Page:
UBS unveils commodity carry ETF

Jan 27th, 2020 | By | Category: Commodities

UBS Asset Management has launched a new ETF in Europe which seeks to exploit the shape of the futures curve in commodity markets.

ubs unveils commodity carry etf

The fund seeks to capture the roll yield of futures contracts while remaining unexposed to the underlying commodity markets.

The UBS ETF CMCI Commodity Carry SF UCITS ETF has listed on Deutsche Börse (UEQC GY) in euros, on London Stock Exchange (CCUA LN) in pound sterling, and is scheduled to be rolled out on SIX Swiss Exchange (CCMCUA SW) in US dollars at the beginning of February.

The fund is linked to the UBS Bloomberg CM-BCOM Outperformance Strategy ex-Precious Metals 2.5 Leveraged Net of Cost Total Return Index.

The index consists of a long position in the UBS Bloomberg Commodity ex-Precious Metals Constant Maturity Commodity Index (CMCI) and a short position in the Bloomberg Commodity ex-Precious Metals Index (BCOM). The exposure to both sub-indices is leveraged by 250%.

Due to the total return feature of the ETF’s index, it also includes a fixed income return which reflects the interest on cash used to post margins on the underlying futures contracts.

Each sub-index consists of a diversified mix of futures contracts representing more than 20 commodities across four sectors. Commodities are assigned target weights, updated annually by Bloomberg, according to economic significance and market liquidity.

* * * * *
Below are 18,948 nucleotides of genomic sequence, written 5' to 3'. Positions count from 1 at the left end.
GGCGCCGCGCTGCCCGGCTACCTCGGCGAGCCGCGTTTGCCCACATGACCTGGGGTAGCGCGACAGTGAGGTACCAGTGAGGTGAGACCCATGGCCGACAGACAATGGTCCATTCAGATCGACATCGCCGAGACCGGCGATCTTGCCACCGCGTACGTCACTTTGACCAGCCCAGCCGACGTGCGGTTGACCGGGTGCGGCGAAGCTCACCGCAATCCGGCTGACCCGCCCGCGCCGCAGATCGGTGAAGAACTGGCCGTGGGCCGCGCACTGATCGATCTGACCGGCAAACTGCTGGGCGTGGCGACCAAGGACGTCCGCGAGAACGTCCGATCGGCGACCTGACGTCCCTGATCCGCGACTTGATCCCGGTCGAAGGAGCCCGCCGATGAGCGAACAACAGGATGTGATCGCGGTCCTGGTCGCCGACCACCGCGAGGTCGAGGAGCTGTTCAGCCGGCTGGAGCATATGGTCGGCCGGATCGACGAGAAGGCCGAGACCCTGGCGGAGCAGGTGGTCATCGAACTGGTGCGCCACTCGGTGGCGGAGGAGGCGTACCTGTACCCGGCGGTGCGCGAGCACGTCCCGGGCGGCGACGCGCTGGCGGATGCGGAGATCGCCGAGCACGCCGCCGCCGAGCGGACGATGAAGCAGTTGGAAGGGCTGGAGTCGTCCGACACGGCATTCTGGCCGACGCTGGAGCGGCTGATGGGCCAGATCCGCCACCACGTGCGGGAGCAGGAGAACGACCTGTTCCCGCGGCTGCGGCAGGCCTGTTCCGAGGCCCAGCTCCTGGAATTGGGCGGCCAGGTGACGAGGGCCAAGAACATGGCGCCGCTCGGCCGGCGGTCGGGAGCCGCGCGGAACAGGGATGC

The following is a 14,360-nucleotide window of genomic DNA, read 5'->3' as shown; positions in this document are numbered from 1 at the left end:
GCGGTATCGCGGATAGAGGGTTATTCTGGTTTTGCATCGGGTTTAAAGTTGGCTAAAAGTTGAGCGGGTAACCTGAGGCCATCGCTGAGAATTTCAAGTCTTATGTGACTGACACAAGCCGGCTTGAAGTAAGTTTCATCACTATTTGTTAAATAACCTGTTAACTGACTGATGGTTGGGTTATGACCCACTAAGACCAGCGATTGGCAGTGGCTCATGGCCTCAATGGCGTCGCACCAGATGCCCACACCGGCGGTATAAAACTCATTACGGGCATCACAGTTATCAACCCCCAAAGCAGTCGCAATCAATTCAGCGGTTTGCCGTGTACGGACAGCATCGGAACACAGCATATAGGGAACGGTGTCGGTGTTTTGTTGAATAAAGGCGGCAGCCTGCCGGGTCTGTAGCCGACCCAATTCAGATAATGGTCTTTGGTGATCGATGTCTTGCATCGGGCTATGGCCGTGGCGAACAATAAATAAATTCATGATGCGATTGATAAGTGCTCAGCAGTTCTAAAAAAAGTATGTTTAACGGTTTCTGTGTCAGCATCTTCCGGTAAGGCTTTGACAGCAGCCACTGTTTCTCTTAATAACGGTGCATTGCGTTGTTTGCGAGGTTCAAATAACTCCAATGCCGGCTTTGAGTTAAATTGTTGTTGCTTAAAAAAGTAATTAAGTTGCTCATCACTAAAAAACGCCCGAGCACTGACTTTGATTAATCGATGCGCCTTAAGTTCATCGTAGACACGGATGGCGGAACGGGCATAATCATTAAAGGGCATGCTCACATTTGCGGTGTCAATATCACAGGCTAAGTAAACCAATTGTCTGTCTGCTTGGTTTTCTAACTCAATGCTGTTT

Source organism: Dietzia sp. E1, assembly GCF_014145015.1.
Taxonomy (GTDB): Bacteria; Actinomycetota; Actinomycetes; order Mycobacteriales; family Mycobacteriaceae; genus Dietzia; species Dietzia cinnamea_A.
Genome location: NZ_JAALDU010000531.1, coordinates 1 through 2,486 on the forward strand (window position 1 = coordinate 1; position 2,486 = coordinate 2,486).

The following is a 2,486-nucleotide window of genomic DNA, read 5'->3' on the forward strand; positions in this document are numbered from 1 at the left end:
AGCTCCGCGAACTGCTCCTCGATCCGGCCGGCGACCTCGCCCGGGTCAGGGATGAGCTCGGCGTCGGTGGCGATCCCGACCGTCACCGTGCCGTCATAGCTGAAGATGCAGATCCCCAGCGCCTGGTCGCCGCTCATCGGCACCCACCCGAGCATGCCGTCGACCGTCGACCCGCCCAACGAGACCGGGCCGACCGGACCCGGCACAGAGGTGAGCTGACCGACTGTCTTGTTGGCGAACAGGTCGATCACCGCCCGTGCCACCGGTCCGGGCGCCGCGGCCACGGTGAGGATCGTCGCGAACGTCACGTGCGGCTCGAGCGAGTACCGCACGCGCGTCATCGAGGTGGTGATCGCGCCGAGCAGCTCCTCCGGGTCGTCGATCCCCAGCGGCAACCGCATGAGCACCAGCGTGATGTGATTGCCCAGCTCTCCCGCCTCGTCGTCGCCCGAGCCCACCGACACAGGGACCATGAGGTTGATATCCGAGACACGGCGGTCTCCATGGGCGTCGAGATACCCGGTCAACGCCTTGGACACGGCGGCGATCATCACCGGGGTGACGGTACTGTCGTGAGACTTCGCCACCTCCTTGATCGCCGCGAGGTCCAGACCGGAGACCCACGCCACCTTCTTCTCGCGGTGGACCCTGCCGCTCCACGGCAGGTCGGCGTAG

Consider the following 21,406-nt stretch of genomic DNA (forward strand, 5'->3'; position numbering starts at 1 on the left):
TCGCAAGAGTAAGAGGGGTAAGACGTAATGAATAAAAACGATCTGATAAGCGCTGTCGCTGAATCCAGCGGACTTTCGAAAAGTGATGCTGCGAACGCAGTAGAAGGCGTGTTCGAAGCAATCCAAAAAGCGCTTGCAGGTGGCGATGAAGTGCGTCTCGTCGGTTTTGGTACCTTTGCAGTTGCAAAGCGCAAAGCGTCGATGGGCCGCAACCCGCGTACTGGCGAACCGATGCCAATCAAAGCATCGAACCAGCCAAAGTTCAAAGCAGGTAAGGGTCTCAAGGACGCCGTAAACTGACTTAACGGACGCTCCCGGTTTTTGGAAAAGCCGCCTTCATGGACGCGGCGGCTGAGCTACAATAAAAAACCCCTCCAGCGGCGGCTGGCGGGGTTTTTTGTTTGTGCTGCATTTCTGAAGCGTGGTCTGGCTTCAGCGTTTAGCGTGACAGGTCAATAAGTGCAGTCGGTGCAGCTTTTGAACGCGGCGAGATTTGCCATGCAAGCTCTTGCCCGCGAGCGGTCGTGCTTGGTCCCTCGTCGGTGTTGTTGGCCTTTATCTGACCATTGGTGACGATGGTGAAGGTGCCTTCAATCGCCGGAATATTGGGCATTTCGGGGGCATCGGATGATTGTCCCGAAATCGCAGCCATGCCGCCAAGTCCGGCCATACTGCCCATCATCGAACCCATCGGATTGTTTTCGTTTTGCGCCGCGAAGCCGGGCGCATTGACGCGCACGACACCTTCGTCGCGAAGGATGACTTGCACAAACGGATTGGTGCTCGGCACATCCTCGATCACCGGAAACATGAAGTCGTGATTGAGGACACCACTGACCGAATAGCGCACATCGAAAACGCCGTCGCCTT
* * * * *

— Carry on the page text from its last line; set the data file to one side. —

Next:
In 2019, the target weights for the sub-indices’ commodity sectors were energy (37.7%), agriculture (29.6%), industrial metals (28.5%), and livestock (4.2%). Both sub-indices rebalance to these target weights on a monthly basis.

The main difference between the two sub-indices is the maturity of the futures contracts in which they invest. BCOM provides exposure to near-dated (one-month) futures contracts, whereas CMCI provides diversity across contract tenors ranging from three months up to a maximum of three years. Additionally, small proportions of the underlying futures in CMCI are rolled daily to avoid the potential problems associated with the punctual roll of traditional indices.

By taking a short position in BCOM and a long position in CMCI, the strategy seeks to capture roll yield (the yield that a futures investor captures as their long position in a futures contract converges to the spot price) while remaining unexposed to the market movements of the underlying commodities.

In particular, the strategy should profit from commodities where the futures curve is in backwardation – the futures price is lower than the spot price. In contrast, markets that are in contango – when the futures price is higher than the spot price – should negatively impact performance.

Exposure to precious metal commodities is notably absent from the strategy. UBS has likely taken this approach as the shape of the futures curve for precious metal commodities is almost always in contango. This is due to structural characteristics of these commodities such as their durability, ease of storage, and absence of short-term supply disruptions which would increase current prices and make backwardation more likely.

The fund comes with an expense ratio of 0.34%.

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